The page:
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‘Hey Girl,’ Science Says Those Ryan Gosling Memes Actually Make A Difference

“Feminist Ryan Gosling” goes from meme to serious ambassador for feminist throught

image via (cc) flickr user zaffi

”Hey Girl...”


By now we’ve all probably come across the “Feminist Ryan Gosling” meme, created by writer Danielle Henderson, in which images of the sensitive-eyed heartthrob are paired with a sentence or two of feminist theory or general progressive sentiment. The meme, which Henderson stopped working on a year ago in order to focus on academia, has been featured in Newsweek, Time magazine, GQ, and even has its own book. But while Feminist Ryan Gosling seems at first like an ordinary (albeit wonderful, and massively popular) bit of internet ephemera like that which floods our Twitter streams and newsfeeds on a daily basis, new research indicates the meme may actually be more impactful than previously thought.

In a study entitled “The Effect of Ryan Gosling Feminist Memes on Feminist Identification and Endorsement of Feminist Beliefs” University of Saskatchewan researchers took 99 subjects—a third of whom were male—and divided them into two groups. One group was shown images of Ryan Gosling without any text, the other shown the feminist meme. Subjects then answered a series of questions designed to assess their relationship to feminism and feminist thought. While female participants did not exhibit any noticeable change in their feminist sympathies, the researchers were surprised to find that male participants saw their openness to feminist theory—in particular, the socialist and radical strains—increase by as much as 10 percent.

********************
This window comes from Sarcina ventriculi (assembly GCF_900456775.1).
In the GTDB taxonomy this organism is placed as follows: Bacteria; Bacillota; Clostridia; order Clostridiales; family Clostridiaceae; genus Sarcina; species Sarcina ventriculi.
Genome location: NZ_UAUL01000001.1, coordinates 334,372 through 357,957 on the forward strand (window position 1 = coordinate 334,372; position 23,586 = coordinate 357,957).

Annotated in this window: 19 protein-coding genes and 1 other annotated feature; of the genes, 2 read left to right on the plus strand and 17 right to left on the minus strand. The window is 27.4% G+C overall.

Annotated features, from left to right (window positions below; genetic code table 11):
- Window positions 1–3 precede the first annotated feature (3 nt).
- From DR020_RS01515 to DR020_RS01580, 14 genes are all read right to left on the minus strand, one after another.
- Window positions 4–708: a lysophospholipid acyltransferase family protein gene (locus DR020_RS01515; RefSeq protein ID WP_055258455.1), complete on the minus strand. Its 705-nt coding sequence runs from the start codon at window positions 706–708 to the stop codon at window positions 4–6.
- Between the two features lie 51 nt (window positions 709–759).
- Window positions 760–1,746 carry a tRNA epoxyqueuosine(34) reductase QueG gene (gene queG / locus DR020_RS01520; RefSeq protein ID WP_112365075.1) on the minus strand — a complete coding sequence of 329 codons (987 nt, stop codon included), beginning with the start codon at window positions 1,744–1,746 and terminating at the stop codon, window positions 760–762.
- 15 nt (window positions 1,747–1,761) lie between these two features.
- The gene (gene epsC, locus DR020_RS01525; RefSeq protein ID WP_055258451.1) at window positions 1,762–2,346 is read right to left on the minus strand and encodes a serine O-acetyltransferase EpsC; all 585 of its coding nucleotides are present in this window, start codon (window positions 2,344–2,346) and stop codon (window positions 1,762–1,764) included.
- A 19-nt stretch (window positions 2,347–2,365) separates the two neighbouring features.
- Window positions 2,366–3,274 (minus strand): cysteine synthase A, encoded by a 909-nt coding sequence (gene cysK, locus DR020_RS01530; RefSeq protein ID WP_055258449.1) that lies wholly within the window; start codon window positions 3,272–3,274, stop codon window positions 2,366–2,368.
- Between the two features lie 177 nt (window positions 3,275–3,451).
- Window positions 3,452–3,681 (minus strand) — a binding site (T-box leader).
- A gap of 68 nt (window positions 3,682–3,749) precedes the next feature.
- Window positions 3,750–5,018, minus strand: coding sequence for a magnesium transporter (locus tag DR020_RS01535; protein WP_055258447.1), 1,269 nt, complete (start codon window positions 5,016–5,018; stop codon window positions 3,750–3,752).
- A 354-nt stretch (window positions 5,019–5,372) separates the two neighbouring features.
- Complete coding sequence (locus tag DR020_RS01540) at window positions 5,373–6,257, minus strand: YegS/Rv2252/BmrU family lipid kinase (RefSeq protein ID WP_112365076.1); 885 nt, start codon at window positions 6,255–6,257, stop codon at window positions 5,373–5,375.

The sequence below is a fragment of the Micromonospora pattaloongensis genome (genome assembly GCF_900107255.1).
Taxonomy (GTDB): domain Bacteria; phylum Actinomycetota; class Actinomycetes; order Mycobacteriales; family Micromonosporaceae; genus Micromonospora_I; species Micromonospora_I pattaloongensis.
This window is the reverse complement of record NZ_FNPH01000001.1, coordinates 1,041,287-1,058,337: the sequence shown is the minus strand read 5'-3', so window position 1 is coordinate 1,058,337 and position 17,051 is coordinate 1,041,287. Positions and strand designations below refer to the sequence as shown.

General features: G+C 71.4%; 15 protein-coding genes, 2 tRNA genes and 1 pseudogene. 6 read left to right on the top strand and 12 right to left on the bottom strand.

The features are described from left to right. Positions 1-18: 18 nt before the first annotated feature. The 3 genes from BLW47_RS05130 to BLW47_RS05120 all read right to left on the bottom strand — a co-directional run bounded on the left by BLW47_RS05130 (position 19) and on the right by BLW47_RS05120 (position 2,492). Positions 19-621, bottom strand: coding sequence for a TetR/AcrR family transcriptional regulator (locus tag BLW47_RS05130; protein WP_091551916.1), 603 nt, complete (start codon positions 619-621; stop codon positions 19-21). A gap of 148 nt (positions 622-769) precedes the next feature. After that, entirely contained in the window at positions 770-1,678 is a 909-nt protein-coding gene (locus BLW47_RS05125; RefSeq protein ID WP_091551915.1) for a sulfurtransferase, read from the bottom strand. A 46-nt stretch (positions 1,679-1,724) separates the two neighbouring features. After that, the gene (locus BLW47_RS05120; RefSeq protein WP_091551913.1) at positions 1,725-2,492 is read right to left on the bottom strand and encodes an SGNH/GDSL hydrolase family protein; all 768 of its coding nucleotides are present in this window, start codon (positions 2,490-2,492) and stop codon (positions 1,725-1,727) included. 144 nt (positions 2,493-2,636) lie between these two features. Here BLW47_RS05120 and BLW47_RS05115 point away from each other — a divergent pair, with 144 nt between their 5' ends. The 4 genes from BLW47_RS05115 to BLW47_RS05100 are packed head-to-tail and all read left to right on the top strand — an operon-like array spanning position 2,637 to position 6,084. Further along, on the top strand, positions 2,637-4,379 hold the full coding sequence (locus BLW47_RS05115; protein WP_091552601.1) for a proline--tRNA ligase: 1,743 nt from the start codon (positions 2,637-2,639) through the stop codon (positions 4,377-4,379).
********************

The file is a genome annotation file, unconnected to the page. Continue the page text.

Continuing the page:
image via feministryangosling.tumblr.com

In offering an explanation for the increase in feminist attitudes among male participants, researcher and social psychology Ph.D. candidate Linzi Williamson told Canada’s National Post: “We don’t know what it was about him that they liked so much [...] It could have been they just really admired him or they think he’s a cool dude.” Co-researcher, and fellow Ph.D. candidate Sarah Stangster, offered the National Post a slightly more pointed explanation, saying: “He’s viewed as sexual competition, so he becomes someone to live up to.”

Whatever the root pyschological cause of the “Gosling Bump” (please can we call it that? Let’s call it that) the research team point to their findings as providing initial support for “the notion that popular internet memes can serve more than an entertainment function in that they can also serve as a persuasive device for relaying ideological information.”

In other words: Memes matter.

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